During the 2000s, Berlin-based Marco Haas made a name for himself as the unsettling, unpredictable, progressive techno firebrand T.Raumschmiere. With his anarchic stage persona and his forceful electro-punk take on techno, he promised to drag techno kicking and screaming into the new millennium. For a time he did just that with 2000’s Bolzplatz and 2001’s Musick EPs which were suitably raw and rowdy as he melded techno with the previously unfashionable “schaffel” sound of glam rock to create the natural successor to Depeche Mode’s darker ‘80s work. Further albums, expanded on the sound to become ever more anarchic and volatile culminating in 2008’s I Tank You album.
However, the explosive live sets did not wholly translate into strong albums with I Tank You his most realized full-length to date. If anything the years have not been kind to I Tank You. Listening back to it now it sounds like a product of a different age. The more chaotic, abrasive moments seem a little empty like they are desperately searching for something to rage against but are as effective as a child’s tantrum. Thankfully, Raumschmiere used his self-titled 2015 album to demonstrate his varied abilities. Gone were many of the anarchic, electro-punk tendencies of old. Instead, he traded them for something a little more ambient, influenced more by Brian Eno than Einstürzende Neubauten. Here, on the follow-up, and his first for Kompakt since the start of his career, Raumschmiere has found new ways to imbue his ambient techno with a subtle sense of anarchy to reconcile both sides of his artistic temperament.
To that end, “Amina” opens proceedings with calm atmospherics keenly instilled with something a little more threatening, like a stubborn fog that never quite lifts. Gentle old time fairground piano gives way to oscillating synths that add ‘60s sci-fi weirdness. The whole thing is fairly shapeless with just the soft pop of beats keeping it moving forward. “Jaguar” is a more of a late night dance floor ready track featuring the ever-present thrum of beats and a deep bass line that slowly swells. Raumschmiere employs his characteristic gleaming, wondrous synths and then punctures them with jarring synths that shock and fracture the carefully constructed sense of calm, like the unwelcome sound of a late night car alarm. It demonstrates just how Raumschmiere has established new ways to be anarchic rather than the pounding unpredictable blasts of noise that characterized his early work. On Heimat, it works because he manages to establish the main form of the song before allowing synths to clash and noises to jolt in order to burst the more ambient bubble he has crafted. It’s as if he has earned the right to rough up the edges of his work but holds himself back from taking his destructive instincts too far.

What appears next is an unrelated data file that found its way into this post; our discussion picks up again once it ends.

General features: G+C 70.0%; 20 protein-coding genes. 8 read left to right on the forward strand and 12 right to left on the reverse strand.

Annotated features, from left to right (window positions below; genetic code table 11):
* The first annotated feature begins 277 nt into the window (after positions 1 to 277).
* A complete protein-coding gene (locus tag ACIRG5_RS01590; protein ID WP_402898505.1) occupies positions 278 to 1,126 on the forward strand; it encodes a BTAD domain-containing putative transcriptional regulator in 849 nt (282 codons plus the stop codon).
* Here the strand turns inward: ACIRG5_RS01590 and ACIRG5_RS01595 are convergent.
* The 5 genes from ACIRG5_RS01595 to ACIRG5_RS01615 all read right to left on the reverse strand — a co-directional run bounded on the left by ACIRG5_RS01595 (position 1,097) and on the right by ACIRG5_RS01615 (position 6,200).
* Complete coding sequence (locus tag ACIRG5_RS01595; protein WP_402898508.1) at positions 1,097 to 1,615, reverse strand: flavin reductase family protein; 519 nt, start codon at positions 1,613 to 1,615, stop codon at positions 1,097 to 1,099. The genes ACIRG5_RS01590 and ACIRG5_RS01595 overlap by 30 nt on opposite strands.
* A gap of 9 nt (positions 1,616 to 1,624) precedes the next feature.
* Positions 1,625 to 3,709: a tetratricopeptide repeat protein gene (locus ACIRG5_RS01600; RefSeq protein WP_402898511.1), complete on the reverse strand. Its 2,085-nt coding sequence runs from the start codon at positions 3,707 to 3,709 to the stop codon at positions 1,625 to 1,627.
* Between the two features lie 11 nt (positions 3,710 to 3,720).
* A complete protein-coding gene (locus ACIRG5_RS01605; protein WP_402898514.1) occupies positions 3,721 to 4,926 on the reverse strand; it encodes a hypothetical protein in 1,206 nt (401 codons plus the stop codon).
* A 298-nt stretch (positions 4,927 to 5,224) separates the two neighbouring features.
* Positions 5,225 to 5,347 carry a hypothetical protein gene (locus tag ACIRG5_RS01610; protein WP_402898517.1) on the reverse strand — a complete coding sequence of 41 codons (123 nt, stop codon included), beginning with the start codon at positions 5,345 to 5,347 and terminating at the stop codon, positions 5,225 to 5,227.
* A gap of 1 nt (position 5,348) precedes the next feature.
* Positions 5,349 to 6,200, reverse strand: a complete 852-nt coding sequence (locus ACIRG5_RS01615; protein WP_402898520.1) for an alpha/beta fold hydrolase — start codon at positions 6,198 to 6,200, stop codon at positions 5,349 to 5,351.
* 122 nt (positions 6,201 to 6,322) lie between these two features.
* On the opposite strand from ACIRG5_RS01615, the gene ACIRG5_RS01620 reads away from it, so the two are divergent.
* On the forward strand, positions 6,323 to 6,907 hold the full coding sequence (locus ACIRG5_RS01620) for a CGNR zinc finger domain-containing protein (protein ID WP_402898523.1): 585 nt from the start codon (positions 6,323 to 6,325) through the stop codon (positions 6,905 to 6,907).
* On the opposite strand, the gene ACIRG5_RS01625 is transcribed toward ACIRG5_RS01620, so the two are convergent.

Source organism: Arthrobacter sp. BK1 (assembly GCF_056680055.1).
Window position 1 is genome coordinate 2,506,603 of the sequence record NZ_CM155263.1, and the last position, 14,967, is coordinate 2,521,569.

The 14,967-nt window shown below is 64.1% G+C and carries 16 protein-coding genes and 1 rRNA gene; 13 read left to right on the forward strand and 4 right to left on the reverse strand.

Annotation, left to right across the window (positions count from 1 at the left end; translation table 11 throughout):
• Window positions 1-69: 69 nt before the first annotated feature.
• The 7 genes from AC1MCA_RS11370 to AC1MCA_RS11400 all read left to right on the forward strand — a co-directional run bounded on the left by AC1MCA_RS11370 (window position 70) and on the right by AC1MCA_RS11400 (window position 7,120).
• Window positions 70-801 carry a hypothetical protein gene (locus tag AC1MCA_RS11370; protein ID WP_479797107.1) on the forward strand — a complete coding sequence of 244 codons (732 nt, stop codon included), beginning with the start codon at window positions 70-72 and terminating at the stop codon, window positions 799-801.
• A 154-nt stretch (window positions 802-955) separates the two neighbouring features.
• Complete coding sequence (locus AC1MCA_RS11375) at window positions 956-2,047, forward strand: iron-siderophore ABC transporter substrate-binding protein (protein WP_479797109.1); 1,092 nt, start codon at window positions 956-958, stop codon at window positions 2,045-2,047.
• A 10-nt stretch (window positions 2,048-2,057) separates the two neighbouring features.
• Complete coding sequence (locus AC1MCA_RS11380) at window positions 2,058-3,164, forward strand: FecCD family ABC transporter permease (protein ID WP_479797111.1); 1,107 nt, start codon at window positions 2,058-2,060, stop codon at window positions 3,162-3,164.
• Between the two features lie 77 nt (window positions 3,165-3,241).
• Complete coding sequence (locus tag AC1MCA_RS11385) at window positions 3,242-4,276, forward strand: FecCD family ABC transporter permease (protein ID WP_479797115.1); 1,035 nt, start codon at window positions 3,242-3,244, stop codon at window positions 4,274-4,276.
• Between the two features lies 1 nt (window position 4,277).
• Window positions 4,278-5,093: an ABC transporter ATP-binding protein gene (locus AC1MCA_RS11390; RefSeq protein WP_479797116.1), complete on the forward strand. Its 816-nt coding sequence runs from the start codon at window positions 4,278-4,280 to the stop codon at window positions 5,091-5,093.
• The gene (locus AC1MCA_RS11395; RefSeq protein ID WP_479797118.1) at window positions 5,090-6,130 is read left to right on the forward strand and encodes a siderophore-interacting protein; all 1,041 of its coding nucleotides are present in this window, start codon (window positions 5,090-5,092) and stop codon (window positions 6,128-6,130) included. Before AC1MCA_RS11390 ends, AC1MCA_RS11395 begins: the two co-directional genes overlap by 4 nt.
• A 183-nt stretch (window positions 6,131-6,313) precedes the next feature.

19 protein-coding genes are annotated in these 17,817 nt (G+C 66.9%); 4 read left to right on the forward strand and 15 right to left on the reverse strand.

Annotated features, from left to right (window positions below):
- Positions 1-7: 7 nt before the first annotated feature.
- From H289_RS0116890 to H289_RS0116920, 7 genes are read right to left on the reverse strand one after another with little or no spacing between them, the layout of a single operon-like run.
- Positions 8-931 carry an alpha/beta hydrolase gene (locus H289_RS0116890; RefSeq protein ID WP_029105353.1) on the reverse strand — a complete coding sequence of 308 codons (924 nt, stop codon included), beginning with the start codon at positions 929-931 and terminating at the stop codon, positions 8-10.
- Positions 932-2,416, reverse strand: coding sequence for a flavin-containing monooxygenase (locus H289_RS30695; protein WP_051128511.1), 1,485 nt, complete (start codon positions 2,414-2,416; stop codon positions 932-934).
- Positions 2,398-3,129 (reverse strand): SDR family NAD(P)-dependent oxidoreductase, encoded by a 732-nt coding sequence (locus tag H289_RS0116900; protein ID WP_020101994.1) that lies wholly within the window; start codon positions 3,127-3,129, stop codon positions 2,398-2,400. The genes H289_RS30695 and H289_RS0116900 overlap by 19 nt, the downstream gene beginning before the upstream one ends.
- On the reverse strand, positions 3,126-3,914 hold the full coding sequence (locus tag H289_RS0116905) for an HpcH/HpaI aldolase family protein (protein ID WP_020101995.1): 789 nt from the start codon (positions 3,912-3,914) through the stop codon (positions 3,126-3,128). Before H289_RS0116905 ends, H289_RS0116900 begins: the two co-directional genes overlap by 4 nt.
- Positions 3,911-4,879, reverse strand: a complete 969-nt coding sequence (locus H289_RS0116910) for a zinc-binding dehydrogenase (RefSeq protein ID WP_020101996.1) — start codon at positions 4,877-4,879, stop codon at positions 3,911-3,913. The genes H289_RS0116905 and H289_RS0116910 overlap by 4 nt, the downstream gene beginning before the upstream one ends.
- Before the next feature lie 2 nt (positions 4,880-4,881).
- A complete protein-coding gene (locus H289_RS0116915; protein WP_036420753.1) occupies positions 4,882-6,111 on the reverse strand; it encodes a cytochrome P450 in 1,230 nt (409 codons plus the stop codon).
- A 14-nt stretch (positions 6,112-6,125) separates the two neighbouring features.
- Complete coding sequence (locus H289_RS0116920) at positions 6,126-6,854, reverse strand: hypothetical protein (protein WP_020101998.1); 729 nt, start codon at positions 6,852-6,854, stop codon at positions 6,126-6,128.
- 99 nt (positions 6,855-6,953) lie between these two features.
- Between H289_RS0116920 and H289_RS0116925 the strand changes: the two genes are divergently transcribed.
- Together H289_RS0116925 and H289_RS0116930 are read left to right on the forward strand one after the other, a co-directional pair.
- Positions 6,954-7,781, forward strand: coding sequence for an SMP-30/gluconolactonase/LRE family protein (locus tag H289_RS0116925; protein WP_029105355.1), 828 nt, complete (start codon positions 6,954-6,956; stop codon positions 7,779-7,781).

One of the results of this new approach is that there is more room for rhythm with almost funky melodies and hooks that get your hips moving before seeping into your consciousness. “Le Fux” rides a swinging, mechanical groove with light and airy piano notes tempering the harder edged synths. As the song progresses, the sturdy piano riff becomes slightly more dissonant as it shifts key while the ascending and descending synth riff locks itself into your memory. The upbeat swagger continues on “Stoli” as Raumschmiere steers a supremely confident strutting rhythm and even adds some updated “schaffel” synths. It’s a bold move but coupled with the sumptuous falsetto moans justifies their use as the song sounds equally comfortingly familiar and rousingly fresh. “Wacker” ducks and slides before sudden drops and swirling strings threaten to suck you under before he drags you back with a tightly coiled nocturnal, repetitive keyboard riff.
The closing tracks offer further examples of his talent for recycling old ideas and making them seem current.“Zum Mond” adds retro-vocoder treatments to the mix that sound exciting rather than passe. Like a lot of the sounds on here, the idea may not be new but the way it is employed sounds fresh. It features a deceptively plain intro that Raumschmiere soon steers somewhere more interesting with well-earned, subtle beats. The gorgeous sigh of “Zwerg” concludes the album with its casually intermittent twinkle of synths acting like the first rays of sunshine as the sun slowly peeks over the horizon. It’s an almost spiritual ending to the album that stretches the euphoria to an almost rhapsodic conclusion.
This album marks Raumschmiere out as the maverick that he has so clearly always wanted to be. On Heimat he has clearly learned to spend time crafting the songs and is painting from a much more sophisticated palette. The pleasure in the album comes in hearing how Raumschmiere uses the full space of the song where every change of pace, every riff and every thrum of bass well earned. The result is a shape-shifting ambient techno album but with enough drive and ambition to invigorate the late night dance floor.
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